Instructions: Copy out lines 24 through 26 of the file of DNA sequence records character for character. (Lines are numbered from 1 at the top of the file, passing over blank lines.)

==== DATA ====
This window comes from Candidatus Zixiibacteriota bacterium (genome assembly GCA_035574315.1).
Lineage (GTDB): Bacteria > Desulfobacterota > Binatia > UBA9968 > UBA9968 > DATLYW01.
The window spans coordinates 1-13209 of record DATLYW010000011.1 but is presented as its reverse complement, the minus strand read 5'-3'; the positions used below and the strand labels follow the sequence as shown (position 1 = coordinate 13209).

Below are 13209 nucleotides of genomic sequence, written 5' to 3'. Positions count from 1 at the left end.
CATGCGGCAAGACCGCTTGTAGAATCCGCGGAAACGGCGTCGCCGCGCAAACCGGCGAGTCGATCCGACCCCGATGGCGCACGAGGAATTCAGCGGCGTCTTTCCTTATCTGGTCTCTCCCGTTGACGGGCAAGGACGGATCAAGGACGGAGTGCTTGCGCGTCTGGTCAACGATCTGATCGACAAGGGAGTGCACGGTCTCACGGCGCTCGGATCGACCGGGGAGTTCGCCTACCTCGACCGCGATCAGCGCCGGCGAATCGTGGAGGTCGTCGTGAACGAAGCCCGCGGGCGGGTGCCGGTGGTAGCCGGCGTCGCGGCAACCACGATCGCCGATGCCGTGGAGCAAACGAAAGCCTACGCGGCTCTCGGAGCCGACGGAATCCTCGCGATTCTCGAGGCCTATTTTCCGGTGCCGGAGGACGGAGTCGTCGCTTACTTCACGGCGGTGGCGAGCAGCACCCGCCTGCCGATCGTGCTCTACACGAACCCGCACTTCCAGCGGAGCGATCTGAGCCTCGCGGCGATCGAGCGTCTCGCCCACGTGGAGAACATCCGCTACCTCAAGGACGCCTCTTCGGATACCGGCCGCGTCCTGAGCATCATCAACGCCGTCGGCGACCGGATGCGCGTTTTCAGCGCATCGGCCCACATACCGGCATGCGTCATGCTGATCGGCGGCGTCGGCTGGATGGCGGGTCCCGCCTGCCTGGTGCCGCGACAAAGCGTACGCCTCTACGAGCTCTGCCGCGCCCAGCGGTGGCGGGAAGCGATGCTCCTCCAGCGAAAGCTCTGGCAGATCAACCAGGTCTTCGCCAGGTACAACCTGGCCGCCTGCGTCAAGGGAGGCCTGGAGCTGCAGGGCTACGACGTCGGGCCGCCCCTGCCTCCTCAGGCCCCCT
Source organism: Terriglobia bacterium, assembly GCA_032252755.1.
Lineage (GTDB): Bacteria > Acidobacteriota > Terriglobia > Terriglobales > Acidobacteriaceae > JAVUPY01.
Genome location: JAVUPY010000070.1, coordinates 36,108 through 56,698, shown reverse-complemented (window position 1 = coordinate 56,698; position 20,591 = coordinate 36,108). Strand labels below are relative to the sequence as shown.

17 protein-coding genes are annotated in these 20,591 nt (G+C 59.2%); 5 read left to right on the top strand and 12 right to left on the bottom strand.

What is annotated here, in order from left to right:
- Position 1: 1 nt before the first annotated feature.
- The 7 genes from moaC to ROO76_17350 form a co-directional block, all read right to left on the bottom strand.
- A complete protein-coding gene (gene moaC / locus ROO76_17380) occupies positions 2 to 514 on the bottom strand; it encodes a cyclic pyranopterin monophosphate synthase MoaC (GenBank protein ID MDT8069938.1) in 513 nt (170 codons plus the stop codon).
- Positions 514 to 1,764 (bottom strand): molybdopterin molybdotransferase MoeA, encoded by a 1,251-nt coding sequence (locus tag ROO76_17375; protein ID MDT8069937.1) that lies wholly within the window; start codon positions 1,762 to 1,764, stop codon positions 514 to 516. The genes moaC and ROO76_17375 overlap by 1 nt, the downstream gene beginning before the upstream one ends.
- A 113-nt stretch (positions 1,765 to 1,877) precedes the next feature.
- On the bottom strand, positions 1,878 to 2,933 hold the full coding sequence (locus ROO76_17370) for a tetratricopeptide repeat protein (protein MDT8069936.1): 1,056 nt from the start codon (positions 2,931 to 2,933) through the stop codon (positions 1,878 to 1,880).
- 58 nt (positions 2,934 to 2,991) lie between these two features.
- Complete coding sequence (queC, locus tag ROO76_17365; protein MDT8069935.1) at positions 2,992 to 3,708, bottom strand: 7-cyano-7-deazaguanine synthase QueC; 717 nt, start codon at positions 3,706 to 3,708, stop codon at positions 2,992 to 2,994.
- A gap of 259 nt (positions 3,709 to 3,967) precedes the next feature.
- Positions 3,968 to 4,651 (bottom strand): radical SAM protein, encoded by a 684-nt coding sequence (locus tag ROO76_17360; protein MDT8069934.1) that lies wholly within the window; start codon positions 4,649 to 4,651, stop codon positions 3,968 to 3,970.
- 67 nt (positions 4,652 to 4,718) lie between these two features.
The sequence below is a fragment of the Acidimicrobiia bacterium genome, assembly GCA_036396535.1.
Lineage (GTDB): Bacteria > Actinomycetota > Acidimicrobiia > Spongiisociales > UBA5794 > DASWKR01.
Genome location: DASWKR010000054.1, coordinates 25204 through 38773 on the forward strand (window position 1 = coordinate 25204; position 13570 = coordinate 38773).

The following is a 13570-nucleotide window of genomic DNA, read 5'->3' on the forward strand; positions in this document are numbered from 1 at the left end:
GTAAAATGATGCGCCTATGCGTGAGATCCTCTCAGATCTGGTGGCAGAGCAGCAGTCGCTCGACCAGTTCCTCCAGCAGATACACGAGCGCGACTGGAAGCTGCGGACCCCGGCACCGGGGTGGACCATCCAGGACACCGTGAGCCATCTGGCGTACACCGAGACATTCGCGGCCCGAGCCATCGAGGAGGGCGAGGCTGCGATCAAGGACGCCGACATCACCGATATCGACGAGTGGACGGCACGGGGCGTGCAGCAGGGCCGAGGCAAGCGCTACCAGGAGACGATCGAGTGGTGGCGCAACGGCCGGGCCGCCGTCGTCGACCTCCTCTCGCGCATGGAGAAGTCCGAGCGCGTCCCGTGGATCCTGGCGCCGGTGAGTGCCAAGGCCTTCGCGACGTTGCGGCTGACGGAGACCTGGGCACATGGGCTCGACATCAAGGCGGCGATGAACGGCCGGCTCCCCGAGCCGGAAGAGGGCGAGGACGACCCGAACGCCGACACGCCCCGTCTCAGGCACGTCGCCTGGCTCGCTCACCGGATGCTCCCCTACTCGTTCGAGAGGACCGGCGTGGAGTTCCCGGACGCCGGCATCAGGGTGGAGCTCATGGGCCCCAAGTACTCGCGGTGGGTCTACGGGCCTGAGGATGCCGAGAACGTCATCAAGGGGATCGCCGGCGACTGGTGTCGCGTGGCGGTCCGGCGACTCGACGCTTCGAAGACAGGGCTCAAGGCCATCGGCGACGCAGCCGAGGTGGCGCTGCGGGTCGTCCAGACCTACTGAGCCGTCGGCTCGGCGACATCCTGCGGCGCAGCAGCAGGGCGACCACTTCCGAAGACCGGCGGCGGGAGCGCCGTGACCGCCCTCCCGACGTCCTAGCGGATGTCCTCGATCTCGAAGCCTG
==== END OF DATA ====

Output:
Genome location: DASWKR010000054.1, coordinates 25204 through 38773 on the forward strand (window position 1 = coordinate 25204; position 13570 = coordinate 38773).

The following is a 13570-nucleotide window of genomic DNA, read 5'->3' on the forward strand; positions in this document are numbered from 1 at the left end:
GTAAAATGATGCGCCTATGCGTGAGATCCTCTCAGATCTGGTGGCAGAGCAGCAGTCGCTCGACCAGTTCCTCCAGCAGATACACGAGCGCGACTGGAAGCTGCGGACCCCGGCACCGGGGTGGACCATCCAGGACACCGTGAGCCATCTGGCGTACACCGAGACATTCGCGGCCCGAGCCATCGAGGAGGGCGAGGCTGCGATCAAGGACGCCGACATCACCGATATCGACGAGTGGACGGCACGGGGCGTGCAGCAGGGCCGAGGCAAGCGCTACCAGGAGACGATCGAGTGGTGGCGCAACGGCCGGGCCGCCGTCGTCGACCTCCTCTCGCGCATGGAGAAGTCCGAGCGCGTCCCGTGGATCCTGGCGCCGGTGAGTGCCAAGGCCTTCGCGACGTTGCGGCTGACGGAGACCTGGGCACATGGGCTCGACATCAAGGCGGCGATGAACGGCCGGCTCCCCGAGCCGGAAGAGGGCGAGGACGACCCGAACGCCGACACGCCCCGTCTCAGGCACGTCGCCTGGCTCGCTCACCGGATGCTCCCCTACTCGTTCGAGAGGACCGGCGTGGAGTTCCCGGACGCCGGCATCAGGGTGGAGCTCATGGGCCCCAAGTACTCGCGGTGGGTCTACGGGCCTGAGGATGCCGAGAACGTCATCAAGGGGATCGCCGGCGACTGGTGTCGCGTGGCGGTCCGGCGACTCGACGCTTCGAAGACAGGGCTCAAGGCCATCGGCGACGCAGCCGAGGTGGCGCTGCGGGTCGTCCAGACCTACTGAGCCGTCGGCTCGGCGACATCCTGCGGCGCAGCAGCAGGGCGACCACTTCCGAAGACCGGCGGCGGGAGCGCCGTGACCGCCCTCCCGACGTCCTAGCGGATGTCCTCGATCTCGAAGCCTG